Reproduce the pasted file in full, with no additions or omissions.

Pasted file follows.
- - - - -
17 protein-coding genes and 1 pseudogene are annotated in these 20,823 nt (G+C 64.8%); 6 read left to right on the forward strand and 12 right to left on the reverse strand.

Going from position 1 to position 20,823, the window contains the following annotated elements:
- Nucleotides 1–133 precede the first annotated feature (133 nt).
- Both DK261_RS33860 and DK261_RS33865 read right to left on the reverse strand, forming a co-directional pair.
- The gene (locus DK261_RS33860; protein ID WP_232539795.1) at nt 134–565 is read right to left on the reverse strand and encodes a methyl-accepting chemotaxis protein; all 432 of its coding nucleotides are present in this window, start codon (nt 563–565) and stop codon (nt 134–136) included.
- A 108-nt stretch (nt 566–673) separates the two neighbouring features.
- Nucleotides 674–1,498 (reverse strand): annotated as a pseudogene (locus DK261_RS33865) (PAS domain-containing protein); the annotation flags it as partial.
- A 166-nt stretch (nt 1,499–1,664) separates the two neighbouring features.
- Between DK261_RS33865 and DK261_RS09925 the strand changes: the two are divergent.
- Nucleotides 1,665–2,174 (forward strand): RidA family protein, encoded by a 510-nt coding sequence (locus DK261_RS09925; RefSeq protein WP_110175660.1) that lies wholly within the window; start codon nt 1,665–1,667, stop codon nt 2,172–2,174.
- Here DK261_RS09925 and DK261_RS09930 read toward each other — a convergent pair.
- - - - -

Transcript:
17 protein-coding genes and 1 pseudogene are annotated in these 20,823 nt (G+C 64.8%); 6 read left to right on the forward strand and 12 right to left on the reverse strand.

Going from position 1 to position 20,823, the window contains the following annotated elements:
- Nucleotides 1–133 precede the first annotated feature (133 nt).
- Both DK261_RS33860 and DK261_RS33865 read right to left on the reverse strand, forming a co-directional pair.
- The gene (locus DK261_RS33860; protein ID WP_232539795.1) at nt 134–565 is read right to left on the reverse strand and encodes a methyl-accepting chemotaxis protein; all 432 of its coding nucleotides are present in this window, start codon (nt 563–565) and stop codon (nt 134–136) included.
- A 108-nt stretch (nt 566–673) separates the two neighbouring features.
- Nucleotides 674–1,498 (reverse strand): annotated as a pseudogene (locus DK261_RS33865) (PAS domain-containing protein); the annotation flags it as partial.
- A 166-nt stretch (nt 1,499–1,664) separates the two neighbouring features.
- Between DK261_RS33865 and DK261_RS09925 the strand changes: the two are divergent.
- Nucleotides 1,665–2,174 (forward strand): RidA family protein, encoded by a 510-nt coding sequence (locus DK261_RS09925; RefSeq protein WP_110175660.1) that lies wholly within the window; start codon nt 1,665–1,667, stop codon nt 2,172–2,174.
- Here DK261_RS09925 and DK261_RS09930 read toward each other — a convergent pair.